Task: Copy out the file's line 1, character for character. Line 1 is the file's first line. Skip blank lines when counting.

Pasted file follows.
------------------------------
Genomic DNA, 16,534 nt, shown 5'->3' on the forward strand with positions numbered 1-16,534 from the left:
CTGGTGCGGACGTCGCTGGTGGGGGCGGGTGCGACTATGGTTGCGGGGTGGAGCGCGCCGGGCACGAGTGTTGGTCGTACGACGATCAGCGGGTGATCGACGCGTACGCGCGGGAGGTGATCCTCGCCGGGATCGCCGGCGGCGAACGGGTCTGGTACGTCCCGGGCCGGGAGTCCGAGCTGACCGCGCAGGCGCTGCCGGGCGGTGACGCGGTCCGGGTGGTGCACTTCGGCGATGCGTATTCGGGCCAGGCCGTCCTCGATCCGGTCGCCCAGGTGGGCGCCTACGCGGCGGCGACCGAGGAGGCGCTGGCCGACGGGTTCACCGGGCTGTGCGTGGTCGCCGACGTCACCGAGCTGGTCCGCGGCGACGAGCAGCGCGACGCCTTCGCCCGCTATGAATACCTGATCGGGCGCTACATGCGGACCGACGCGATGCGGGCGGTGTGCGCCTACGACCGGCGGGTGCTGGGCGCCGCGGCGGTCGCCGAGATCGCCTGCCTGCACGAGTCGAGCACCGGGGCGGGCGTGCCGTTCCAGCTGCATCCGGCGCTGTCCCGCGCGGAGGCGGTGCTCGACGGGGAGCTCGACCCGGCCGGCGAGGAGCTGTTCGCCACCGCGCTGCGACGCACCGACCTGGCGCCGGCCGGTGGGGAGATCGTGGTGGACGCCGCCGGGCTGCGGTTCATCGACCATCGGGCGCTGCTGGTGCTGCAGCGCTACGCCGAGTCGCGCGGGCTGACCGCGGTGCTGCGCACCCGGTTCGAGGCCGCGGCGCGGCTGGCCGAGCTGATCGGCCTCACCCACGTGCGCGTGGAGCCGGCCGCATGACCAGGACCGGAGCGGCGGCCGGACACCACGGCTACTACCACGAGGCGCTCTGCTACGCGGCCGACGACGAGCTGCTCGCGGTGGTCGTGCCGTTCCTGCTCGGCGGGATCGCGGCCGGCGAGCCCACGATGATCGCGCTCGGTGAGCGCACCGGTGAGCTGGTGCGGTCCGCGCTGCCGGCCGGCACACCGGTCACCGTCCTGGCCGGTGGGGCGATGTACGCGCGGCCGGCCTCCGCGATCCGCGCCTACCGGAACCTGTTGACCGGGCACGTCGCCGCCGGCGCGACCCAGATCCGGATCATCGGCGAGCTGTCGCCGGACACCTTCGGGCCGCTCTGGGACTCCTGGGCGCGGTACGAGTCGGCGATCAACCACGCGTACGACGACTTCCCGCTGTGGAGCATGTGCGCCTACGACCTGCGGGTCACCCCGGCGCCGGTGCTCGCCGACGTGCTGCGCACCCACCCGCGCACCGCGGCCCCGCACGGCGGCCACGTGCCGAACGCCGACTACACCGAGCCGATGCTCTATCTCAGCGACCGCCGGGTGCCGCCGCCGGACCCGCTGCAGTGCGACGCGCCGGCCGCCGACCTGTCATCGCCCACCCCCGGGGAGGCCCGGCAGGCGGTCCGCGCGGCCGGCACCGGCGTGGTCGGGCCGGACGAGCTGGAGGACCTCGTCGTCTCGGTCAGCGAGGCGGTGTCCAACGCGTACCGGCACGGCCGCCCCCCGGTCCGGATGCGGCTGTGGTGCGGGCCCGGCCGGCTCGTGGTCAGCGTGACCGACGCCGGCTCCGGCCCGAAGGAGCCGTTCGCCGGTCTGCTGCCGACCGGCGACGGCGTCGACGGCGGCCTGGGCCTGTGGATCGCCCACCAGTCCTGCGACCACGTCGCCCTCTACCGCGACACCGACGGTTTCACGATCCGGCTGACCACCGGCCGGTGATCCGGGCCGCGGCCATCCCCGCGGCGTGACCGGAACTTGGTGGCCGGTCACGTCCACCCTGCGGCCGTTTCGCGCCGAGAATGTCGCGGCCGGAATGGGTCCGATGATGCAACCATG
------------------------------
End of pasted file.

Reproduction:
Genomic DNA, 16,534 nt, shown 5'->3' on the forward strand with positions numbered 1-16,534 from the left: